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Blood Machines

Directors: Raphaël Hernandez & Savitri Joly-Gonfard (aka Seth Ickerman)

Writers: Raphaël Hernandez & Savitri Joly-Gonfard (aka Seth Ickerman)

Starring:  Elisa Lasowski, Joelle Berckmans, Anders Heinrichsen


An artificial intelligence escapes her spaceship to turn into a female ghost and challenges two blade runners to a galactic chase.


Initial Reaction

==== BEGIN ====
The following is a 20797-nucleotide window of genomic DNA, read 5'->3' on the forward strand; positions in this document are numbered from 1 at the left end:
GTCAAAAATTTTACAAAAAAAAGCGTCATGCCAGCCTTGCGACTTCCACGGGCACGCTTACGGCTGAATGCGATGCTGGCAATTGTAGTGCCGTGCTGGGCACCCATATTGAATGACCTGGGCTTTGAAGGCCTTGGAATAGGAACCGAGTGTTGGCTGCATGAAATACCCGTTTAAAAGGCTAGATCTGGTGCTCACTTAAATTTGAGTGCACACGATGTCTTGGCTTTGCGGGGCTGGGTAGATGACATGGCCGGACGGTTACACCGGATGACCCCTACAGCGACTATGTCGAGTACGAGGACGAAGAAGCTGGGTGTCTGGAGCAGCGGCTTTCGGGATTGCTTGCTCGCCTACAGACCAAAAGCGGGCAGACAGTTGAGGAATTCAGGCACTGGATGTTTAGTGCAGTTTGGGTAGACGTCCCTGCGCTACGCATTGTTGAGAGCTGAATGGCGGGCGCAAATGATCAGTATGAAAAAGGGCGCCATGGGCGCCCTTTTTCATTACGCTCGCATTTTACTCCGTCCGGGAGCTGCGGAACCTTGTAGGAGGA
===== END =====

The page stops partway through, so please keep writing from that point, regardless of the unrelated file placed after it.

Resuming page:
K.  Jam-packed with stunning imagery and featuring a killer synth score by Carpenter Brut, Blood Machines is a sci-fi steampunk homage in 3 parts.  Inspired by a prior Carpenter Brut music video directed by Seth Ickerman, it’s no wonder the narrative offers little coherence.  It’s really an exercise in style.  I mean this thing is dripping with style and CGI, both of which are very well done.  The gritty neon futuristic aesthetic and pulsating synth music are what this is really all about, so if you can shut your brain off and enjoy the eye (and ear) candy on display here you won’t be disappointed. C. What needs to be said right away is this thing is gorgeous. It’s brutal and grotesque but from concept to the execution it is art that I wish I could place on my wall. The reasoning is that the world feels lived in, even with all the CGI it feels tangible, a crucial element that’s lost on many CGI-heavy productions. If anything comes from Blood Machines it’s the proof that no matter how much money these companies like Disney throw at a project, passion and a strong artistic voice will prevail. That’s not to say a Disney film can’t have this and some do but it’s the old advice in trying to make something “perfect” you lose the most important part, personality. Now after I have a motivational rant about this short film, broken into 3 parts, I’m forced to say that while the visuals are outstanding, you wish they spent a little more time on the script. In the same way that the Iron Sky short took the world by storm with what could be accomplished on a low budget and a passionate team, then the feature came which was cool to watch but didn’t resonate on a storytelling level. That’s what happens here. Since the piece was inspired by Carpenter Brut’s music video that’s essentially what it feels like. However, there isn’t enough variation in the Brut’s score (while great) to move from traditional narrative to a more visual poetic style. The story’s concept is outstanding with spaceships being living creatures, entering into a psychedelic journey and I can appreciate how “heady” it’s trying to be but the lack of an engaging plot/characters doesn’t hit the way it could. Instead we’re left with something tiptoeing into “look-how-artistic-we-are” territory. This was struggling for me as a reviewer. On one hand it has some objective flaws, while on the other it’s a hypnotic blast that I can’t get enough of. However, what hurts Blood Machines the most is Shudder’s (or whoever made the decision) choice to break a 50 minute film into 3 parts. It doesn’t make sense, especially when the long opening credit sequence comes ⅓ into the second part. Maybe they did it because “people like to binge stuff,” or “they have short attention spans,” but all it accomplished for me is disjointment and being incredibly off putting. Blood Machines works best as an unbelievable proof of concept that I was constantly in awe of. Unfortunately its lack of engagement or emotional resonance, while choosing style over substance, doesn’t allow it to be as memorable as it deserves. J.  This was trippy as fuck to say the least.  To me, it gave off some serious steampunk-science fiction-Philip K. Dick vibes.  The production design and CGI look pretty remarkable and that’s a good thing because there’s a lot of it.  The world created in Blood Machines is unlike anything I’ve really seen before and CGI is necessary to create it.  Thankfully, it looks great and isn’t a distraction due to video game quality or worse, which would be crippling in going for the ride this wants to take you on.  The story was totally lost on me but I’ll be honest, it wasn’t the end of the world due to the amazing visuals and the unique world it presented.  3 ½ SKULLS. Response C. I think we’re all in agreement that the visuals on this thing are amazing and at many points the design is so good that you are able to forgive the lack of a story and character development. The other moments and after the hypnotic effects you experience while viewing it wear off, I found myself underwhelmed because there’s nothing to connect to outside of it looks “cool.” J. And I’ll go ahead and back Craig up on the decision to cut this into 3 “episodes.”  I’m not sure why we needed it.  The 3 chapters were titled the names of 3 individual female characters but there didn’t seem to be the need for added emphasis in identifying the three women as important.  It is also very “music video-ish,” which should come as a surprise to no one.  I will say that if you really wanna experience Blood Machines in the manner I’m sure Seth Ickerman would approve of, make sure your A/V set up is fucking stellar because you will feel this one on your eyeballs and ears to be sure.  K.  I can only echo Craig and Josh here.  It is first and foremost a visual experience...and only a visual experience.  It feels like a 3-part extended music video, if you know that going in and this sounds up your alley, you’ll dig it.  But if you’re looking for any kind of traditional narrative or emotional journey to go on, you’ll be disappointed.  I also think the 3-part split doesn’t make a ton of sense, though a 50-min short would’ve been an equally odd length...so there you go. Bloodhound’s average score: 3 1/2 out of 5

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